The 105R featured a "Roverdrive" automatic transmission. This unit was designed and built by Rover and at the time was the only British-built automatic transmission (others had bought in units from American manufacturers such as GM). This unit was actually a two-speed automatic (Emergency Low which can be selected manually and Drive) with an overdrive unit for a total of three forward gears. The 105S made do with a manual transmission with overdrive, but could hit 101 mph (163 km).
The Motor magazine tested a 105R de luxe in 1957 and found it to have a top speed of 93.9 miles per hour (151.1 km/h) and acceleration from 0–60 miles per hour (97 km/h) of 23.1 seconds. A fuel consumption of 23.6 miles per imperial gallon (12.0 L/100 km; 19.7 mpg-US) was recorded. The test car cost £1696 including taxes of £566.
When production of the 105 line ended (in 1958 for the 105R and 1959 for the 105S), 10,781 had been produced, two-thirds with the manual transmission option. For 1959 the manual model was described simply as a 105 and the trim and accessory level was reduced to match the other models.
In 1959/1960 the P4 range was rationalised to two models, the 80 and the 100. The P4 80 was the four-cylinder version. The engine was now a Land Rover-derived straight-4 overhead-valve engine, this time displacing 2.3 litres (140 cu in); it is entirely different from the units used in all the other models. With 80 hp (59 kW) available, the car could top 85 mph (137 km/h). Girling 10.8 inches (270 mm) vacuum servo-assisted disc brakes at the front were new, and the car used wider tyres and had updated styling. Overdrive, operating on top gear only, was standard on the four-speed transmission. Options included a radio, two tone paint schemes, and either a bench or individual front seats. These options also apply to the 100 (see below).
The four-cylinder P4s were never popular, and just 5,900 had been built when the line was cancelled in 1962.
The Motor magazine tested an 80 in 1961 and recorded a top speed of 82.9 miles per hour (133.4 km/h) and acceleration from 0–60 miles per hour (97 km/h) of 22.4 seconds. A fuel consumption of 23.5 miles per imperial gallon (12.0 L/100 km; 19.6 mpg-US) was found. The test car cost £1396 including taxes of £411.
P4 100The P4 90 was replaced in 1960 by the more-powerful P4 100. Its similar 2.6 litres (160 cu in) IOE straight-6 engine was in fact a short-stroke version of the P5 3-Litre unit. The car could now reach 100 mph (161 km/h). The interior was luxurious, with wood and leather accents on traditional English car elements like a curved "Shepherds Crook" handbrake lever. Either a bench or individual front seats could be ordered. A heater was a standard fitting. Like the smaller 80 version, the 100 was fitted with servo-assisted Girling disc brakes at the front, keeping drum brakes at the rear. Overdrive, on top gear only, was a standard fitting.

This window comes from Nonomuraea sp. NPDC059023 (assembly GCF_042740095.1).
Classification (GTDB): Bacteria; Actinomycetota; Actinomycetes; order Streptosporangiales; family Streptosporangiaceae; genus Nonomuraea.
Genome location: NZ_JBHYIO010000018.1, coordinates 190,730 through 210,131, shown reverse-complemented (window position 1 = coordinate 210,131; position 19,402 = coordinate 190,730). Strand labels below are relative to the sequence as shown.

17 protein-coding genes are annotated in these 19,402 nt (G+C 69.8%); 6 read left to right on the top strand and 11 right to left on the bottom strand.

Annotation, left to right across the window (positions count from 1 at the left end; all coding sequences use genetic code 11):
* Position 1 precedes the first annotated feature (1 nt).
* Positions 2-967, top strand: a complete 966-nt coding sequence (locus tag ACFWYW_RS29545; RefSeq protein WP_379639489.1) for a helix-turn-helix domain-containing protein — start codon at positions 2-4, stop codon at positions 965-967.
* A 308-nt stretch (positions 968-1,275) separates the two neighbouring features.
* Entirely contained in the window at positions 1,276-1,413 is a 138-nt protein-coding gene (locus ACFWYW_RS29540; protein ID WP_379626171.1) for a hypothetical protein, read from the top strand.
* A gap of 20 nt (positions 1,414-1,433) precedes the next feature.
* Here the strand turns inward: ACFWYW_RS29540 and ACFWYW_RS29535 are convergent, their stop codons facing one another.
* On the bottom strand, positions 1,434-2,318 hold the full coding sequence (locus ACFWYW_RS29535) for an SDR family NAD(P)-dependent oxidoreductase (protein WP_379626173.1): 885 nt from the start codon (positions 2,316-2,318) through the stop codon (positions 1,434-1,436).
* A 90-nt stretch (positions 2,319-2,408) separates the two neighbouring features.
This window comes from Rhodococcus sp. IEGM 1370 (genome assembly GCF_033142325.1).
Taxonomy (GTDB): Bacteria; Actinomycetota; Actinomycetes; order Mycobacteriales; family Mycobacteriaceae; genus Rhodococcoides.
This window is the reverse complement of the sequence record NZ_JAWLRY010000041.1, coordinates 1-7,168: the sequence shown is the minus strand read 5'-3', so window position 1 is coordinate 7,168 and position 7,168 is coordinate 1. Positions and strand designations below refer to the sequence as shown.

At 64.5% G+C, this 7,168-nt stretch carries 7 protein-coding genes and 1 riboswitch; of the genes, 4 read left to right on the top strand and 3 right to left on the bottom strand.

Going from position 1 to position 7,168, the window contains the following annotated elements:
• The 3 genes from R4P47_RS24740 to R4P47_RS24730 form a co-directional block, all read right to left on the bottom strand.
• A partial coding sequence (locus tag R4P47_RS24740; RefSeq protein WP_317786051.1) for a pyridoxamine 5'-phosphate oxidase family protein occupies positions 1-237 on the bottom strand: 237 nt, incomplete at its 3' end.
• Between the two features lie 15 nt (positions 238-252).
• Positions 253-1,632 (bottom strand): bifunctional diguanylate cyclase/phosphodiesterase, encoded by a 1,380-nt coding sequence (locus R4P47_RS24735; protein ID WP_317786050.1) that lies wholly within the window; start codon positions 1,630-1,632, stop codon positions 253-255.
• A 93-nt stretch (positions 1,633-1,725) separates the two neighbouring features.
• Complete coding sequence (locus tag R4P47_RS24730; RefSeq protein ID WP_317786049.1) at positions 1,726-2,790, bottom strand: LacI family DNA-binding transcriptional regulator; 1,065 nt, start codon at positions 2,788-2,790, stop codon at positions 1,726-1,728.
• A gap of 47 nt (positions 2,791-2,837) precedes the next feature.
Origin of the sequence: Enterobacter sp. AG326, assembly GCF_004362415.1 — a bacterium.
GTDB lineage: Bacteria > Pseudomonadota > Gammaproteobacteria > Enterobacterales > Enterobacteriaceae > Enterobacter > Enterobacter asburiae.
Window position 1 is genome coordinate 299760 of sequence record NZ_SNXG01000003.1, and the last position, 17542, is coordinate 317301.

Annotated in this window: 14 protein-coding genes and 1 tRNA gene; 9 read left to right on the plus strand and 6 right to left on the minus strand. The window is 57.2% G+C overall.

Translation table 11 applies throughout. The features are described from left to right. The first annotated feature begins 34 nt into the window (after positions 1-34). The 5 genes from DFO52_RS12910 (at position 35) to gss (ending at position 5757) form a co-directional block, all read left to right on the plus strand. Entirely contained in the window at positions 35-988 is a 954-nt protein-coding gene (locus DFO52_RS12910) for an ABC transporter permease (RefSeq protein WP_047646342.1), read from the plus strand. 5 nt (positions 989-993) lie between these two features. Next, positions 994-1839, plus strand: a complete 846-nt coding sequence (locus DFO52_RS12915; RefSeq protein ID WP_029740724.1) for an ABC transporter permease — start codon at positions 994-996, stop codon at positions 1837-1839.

Production ended in 1962, by which time 16,521 had been produced.
Testing the 100 in 1960, The Motor magazine recorded a top speed of 92.1 miles per hour (148.2 km/h), acceleration from 0–60 miles per hour (97 km/h) of 17.6 seconds and a fuel consumption of 23.9 miles per imperial gallon (11.8 L/100 km; 19.9 mpg-US). The test car cost £1538 including taxes.
P4 95/110The final member of the P4 family was the P4 95 and P4 110 series. Introduced in 1962, the vehicles aptly represented the end of an era. Late in the run, the vehicles were fitted with steel door panels and electric windscreen washers. Although the Roverdrive automatic had been put to rest, overdrive was standard on the 110, whereas the 95 made do with a higher ratio differential (3.9:1).
Both models used the same 2.6 litres (160 cu in) version of the IOE engine. The wider availability of higher octane fuels permitted an increase in the compression ratio to 8.8:1, and the old unit now produced 123 hp (91 kW) in 110 guise, which used a Weslake cylinder head, and 102 hp (76 kW) in the 95.
After a successful run of some 15 years, the P4 series was replaced by the futuristic Rover P6 in 1964.
Rover P4s, widely known as the "Poor man's Rolls Royce", provide a very enjoyable journey to a forgotten time; rich in quality with African walnut dash and window surrounds coupled with sumptuous leather interiors. Increasing in popularity in recent times, bolstered by the specialist clubs in operation around the world specialising in ensuring that this fine marque continues on.